There are plenty of words we hear and read that trigger this idea of preservation: going green, eco-friendly, sustainable, recyclable and the list goes on and on. What does it all mean anyway? To be eco-friendly literally means being friendly to the environment, or non-harmful. Some of the ways hotels can be eco-friendly are to practice the conservation of resources like water and energy, practice green living through things like planting herb gardens and composting, and using building materials that are responsibly curated or even recycled and created from something else.
I’m highlighting some fabulous eco-friendly, sustainable hotels and resorts in the US and Canada that are making an impact and helping preserve their beautiful surrounds and beyond. The best part about these hotels is that you don’t have to sacrifice comfort and luxury for the sake of the planet; you get both wrapped up in one beautiful green package.
The Ranch at Rock Creek, Montana
Nestled in a valley and in the shadows of a majestic Montana mountain lies The Ranch at Rock Creek. This five-star guest ranch provides the perfect blend of adventure, Wild West adventure, luxury and relaxation. Have you ever wanted to learn how to rope a steer or gallop on horseback through the fields in the shadow of a mountain? Then the Ranch at Rock Creek should be your next destination.
Throughout the day there are staff-led activities for guests to appreciate and learn about the natural surroundings through nature walks, fly fishing experiences, hiking, and even yoga classes in nature. This is the perfect spot for families and groups with varying interests because the Ranch has a little bit of everything.
Heathman Hotel, Portland, Oregon Featured in Conde Nast Traveller 2019 Reader’s Choice Award, The Heathman Hotel is one of Portland’s iconic landmark buildings. They took a stunning building from 1927 and renovated it into a one-of-a-kind hotel. It was a beautiful way to restore and reuse something that was once overlooked and forgotten and turn it into a gem.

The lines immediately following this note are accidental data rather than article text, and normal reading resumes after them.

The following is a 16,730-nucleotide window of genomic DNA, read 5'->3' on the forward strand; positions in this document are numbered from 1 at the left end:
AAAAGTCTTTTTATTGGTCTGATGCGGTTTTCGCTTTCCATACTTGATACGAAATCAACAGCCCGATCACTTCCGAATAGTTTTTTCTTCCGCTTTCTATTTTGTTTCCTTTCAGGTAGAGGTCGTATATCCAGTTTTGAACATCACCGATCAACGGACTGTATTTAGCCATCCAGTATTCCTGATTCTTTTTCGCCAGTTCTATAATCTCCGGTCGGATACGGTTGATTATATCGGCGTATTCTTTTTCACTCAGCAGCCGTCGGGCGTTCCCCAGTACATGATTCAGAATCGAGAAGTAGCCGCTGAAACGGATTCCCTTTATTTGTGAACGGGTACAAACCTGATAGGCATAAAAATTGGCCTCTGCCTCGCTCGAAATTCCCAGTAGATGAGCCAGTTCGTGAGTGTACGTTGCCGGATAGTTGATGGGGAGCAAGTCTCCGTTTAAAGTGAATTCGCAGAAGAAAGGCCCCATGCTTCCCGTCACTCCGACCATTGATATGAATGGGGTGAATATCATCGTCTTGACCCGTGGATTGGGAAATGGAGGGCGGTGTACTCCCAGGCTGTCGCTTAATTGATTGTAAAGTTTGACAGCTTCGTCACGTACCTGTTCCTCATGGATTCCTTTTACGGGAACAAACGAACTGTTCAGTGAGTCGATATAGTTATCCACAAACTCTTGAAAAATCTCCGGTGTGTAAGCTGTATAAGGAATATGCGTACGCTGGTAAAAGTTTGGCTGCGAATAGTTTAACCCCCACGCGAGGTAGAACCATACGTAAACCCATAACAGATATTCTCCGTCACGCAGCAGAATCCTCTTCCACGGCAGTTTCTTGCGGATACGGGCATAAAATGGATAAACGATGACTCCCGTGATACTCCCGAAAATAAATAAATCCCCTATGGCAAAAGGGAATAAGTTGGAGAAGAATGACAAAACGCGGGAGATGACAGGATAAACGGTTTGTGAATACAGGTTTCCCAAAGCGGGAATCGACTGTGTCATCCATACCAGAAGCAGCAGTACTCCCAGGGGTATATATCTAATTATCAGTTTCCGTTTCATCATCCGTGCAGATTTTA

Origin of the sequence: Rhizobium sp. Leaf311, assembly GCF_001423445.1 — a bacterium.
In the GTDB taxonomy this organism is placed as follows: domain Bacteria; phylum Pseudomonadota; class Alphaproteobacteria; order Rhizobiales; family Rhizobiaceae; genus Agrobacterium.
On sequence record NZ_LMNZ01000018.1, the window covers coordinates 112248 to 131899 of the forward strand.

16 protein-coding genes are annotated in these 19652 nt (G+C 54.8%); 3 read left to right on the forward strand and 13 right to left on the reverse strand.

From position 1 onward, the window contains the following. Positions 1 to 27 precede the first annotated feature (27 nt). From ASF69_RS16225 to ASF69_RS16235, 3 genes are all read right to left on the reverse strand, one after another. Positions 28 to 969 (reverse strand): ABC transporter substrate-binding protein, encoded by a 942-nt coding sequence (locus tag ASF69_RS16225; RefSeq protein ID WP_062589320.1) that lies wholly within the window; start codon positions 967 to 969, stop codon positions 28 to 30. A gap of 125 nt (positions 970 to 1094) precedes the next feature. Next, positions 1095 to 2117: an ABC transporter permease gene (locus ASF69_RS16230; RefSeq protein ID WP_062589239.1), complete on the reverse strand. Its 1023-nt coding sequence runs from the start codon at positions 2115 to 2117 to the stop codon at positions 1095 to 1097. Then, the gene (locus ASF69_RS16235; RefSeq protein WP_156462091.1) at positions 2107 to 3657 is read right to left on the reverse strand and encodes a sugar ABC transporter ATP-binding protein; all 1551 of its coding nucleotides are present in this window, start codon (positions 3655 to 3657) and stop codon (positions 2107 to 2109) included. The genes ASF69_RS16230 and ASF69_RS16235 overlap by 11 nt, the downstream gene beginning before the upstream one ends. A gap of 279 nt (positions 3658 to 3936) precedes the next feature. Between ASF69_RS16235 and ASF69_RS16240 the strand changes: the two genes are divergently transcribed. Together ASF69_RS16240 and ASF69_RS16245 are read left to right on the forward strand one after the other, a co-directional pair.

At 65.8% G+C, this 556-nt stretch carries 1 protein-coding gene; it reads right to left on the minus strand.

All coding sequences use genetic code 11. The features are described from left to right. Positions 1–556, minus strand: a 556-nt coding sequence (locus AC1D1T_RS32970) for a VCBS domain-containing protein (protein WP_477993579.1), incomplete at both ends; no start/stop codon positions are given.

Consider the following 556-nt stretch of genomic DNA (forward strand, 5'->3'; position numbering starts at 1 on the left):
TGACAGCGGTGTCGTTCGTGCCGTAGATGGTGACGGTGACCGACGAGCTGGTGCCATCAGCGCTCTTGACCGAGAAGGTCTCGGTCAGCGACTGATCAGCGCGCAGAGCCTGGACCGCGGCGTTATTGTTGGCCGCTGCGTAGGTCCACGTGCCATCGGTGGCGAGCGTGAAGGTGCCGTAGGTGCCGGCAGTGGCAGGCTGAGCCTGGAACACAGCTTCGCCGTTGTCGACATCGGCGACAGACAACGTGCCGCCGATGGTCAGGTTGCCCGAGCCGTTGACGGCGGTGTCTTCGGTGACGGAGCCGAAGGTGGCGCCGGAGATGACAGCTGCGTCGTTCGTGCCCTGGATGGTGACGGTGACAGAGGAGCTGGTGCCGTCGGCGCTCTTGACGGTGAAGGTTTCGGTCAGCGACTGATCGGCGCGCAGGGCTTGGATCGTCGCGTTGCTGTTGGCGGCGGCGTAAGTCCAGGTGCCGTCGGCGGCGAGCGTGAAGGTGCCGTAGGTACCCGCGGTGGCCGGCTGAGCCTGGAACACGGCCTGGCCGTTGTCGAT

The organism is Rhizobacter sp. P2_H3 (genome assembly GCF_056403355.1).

Located in downtown Portland, you’ll be across the street from the Arlene Schnitzer Concert Hall, within walking distance to the Portland Art Museum and South Park Blocks which hosts the Portland Farmer's Market, and the Willamette River Waterfront. This is the perfect getaway for those looking for an urban oasis, especially if you’re interested in art, culture, and lots of great bars and restaurants in walking distance, including Heathman's own Headwaters fine dining restaurant.
Sonora Resort, British Columbia The Sonora Resort is a luxury wilderness and eco-friendly hotel that is surrounded by the natural beauty of British Columbia. This is unparalleled beauty at its finest. If you want luxury and accessibility to nature, this is it. The resort offers a wide variety of experiences, activities and amenities from spa treatments, canoeing trips, hiking, yoga classes, salmon fishing and even grizzly bear tours.
The resort itself is only accessible by helicopter, seaplane or water taxi, starting off your vacation in quite a memorable way. Whether you go by sky or sea, you’ll see some incredible views you would otherwise not be able to witness in your journey. The resort is truly remote but you’ll never feel like you’ve given up the luxuries you enjoy while on this nature holiday.
Calistoga Ranch, Napa, California Calistoga Ranch is a private canyon retreat that offers complete renewal in nature. Everything is sustained right in the area from fresh garden produce to honey harvested on property. Your accommodation is also sustainable, created from green alternatives for building material, but also hidden perfectly among the groves and trees providing shelter and peace.